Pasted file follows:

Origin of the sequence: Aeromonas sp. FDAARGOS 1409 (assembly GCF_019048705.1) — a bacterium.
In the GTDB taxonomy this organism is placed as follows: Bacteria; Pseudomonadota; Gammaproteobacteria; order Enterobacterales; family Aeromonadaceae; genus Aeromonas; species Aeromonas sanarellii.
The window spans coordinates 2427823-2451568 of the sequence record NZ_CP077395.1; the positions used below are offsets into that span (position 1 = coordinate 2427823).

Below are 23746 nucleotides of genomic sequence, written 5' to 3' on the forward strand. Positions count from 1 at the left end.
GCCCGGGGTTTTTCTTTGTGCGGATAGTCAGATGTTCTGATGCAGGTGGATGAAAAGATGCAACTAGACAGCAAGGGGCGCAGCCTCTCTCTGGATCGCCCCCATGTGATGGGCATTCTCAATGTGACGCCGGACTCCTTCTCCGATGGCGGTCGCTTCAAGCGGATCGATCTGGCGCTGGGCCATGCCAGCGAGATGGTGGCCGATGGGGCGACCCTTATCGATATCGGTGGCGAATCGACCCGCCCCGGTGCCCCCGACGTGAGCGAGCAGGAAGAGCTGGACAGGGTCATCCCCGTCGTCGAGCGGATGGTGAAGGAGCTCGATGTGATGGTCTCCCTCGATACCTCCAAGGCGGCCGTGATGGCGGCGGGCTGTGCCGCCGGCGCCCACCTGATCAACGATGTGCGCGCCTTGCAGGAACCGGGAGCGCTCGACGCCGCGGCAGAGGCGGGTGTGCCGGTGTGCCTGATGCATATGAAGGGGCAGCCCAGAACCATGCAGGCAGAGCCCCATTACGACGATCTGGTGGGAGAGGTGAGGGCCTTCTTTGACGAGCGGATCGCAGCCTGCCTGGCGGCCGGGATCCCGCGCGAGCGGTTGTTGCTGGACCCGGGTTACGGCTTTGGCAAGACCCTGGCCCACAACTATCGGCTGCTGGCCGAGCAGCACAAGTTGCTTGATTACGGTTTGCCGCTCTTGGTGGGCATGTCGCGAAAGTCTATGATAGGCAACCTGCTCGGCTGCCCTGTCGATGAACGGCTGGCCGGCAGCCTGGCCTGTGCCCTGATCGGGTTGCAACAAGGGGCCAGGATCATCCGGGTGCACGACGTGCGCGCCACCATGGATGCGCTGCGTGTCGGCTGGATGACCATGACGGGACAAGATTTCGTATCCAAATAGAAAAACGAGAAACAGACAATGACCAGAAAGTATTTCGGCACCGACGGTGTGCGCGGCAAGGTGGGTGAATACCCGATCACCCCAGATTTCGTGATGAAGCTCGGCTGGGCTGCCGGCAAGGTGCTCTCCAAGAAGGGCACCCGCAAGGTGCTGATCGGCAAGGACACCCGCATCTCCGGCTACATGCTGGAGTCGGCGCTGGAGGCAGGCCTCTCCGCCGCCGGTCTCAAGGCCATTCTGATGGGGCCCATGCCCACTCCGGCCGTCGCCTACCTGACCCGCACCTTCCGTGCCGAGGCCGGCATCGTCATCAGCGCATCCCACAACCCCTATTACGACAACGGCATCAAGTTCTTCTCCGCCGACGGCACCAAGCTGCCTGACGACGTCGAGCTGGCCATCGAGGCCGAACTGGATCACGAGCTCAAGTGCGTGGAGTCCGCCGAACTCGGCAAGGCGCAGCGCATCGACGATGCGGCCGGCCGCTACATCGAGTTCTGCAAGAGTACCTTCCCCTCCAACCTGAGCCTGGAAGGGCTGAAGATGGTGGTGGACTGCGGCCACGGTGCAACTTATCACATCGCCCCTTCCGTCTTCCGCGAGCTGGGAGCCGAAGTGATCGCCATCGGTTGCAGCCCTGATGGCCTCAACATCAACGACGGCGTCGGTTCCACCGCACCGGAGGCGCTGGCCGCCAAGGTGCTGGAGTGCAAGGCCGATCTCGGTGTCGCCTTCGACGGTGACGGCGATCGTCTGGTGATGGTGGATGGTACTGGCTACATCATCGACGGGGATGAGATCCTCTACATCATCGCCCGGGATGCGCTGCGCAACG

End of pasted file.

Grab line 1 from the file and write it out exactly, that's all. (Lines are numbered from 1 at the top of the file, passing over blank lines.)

Origin of the sequence: Aeromonas sp. FDAARGOS 1409 (assembly GCF_019048705.1) — a bacterium.